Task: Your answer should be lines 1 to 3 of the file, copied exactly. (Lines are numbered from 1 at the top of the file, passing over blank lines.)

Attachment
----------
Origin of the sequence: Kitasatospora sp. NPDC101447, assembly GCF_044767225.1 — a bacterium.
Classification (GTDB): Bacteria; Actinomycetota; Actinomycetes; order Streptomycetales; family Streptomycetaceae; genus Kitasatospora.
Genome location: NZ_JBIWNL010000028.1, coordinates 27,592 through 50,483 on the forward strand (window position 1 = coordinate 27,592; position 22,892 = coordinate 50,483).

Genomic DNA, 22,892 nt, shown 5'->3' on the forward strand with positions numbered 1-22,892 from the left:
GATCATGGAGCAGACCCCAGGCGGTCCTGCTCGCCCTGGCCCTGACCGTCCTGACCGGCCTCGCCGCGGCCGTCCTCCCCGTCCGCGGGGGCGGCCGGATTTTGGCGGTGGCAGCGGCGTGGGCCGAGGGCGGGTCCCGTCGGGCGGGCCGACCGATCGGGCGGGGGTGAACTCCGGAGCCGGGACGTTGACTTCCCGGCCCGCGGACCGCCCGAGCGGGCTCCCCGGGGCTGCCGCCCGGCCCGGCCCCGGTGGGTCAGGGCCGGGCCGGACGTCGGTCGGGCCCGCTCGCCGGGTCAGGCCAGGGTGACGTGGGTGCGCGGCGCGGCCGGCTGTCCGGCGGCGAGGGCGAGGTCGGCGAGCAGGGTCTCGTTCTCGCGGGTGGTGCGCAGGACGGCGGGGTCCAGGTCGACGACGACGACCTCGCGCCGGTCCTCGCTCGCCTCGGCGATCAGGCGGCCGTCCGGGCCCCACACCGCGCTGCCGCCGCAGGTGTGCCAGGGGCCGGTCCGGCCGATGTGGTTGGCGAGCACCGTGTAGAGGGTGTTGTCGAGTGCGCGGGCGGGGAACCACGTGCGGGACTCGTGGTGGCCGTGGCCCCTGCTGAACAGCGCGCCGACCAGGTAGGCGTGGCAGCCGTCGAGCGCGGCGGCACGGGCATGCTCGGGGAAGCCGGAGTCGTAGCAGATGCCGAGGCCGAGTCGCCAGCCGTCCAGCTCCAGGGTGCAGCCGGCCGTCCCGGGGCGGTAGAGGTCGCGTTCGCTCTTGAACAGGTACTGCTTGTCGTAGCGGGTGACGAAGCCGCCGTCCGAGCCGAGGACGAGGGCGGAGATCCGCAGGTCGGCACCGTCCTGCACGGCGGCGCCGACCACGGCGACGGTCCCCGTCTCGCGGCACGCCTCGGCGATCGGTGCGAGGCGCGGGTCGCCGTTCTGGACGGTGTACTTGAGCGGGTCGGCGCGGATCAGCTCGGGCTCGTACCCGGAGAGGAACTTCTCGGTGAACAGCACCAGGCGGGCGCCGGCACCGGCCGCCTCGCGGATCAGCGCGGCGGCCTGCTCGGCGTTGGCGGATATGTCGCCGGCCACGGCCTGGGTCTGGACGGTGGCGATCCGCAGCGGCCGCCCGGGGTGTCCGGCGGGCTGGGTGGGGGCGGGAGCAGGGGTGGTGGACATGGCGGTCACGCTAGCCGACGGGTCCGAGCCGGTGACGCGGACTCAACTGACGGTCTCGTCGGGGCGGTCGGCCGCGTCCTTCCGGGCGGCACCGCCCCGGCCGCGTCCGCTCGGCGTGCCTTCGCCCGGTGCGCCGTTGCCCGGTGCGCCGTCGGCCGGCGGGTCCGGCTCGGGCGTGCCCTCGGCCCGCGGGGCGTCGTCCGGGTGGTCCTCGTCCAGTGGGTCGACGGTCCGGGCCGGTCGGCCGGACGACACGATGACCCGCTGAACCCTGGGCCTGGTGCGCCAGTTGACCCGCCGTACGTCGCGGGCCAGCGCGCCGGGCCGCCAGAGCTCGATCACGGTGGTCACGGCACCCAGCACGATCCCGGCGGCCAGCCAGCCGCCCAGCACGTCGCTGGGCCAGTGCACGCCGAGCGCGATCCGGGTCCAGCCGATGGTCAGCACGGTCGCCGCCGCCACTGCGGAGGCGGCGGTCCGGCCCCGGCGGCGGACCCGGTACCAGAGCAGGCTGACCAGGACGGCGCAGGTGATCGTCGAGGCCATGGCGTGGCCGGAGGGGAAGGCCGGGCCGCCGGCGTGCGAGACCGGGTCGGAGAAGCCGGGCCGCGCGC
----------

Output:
Origin of the sequence: Kitasatospora sp. NPDC101447, assembly GCF_044767225.1 — a bacterium.
Classification (GTDB): Bacteria; Actinomycetota; Actinomycetes; order Streptomycetales; family Streptomycetaceae; genus Kitasatospora.
Genome location: NZ_JBIWNL010000028.1, coordinates 27,592 through 50,483 on the forward strand (window position 1 = coordinate 27,592; position 22,892 = coordinate 50,483).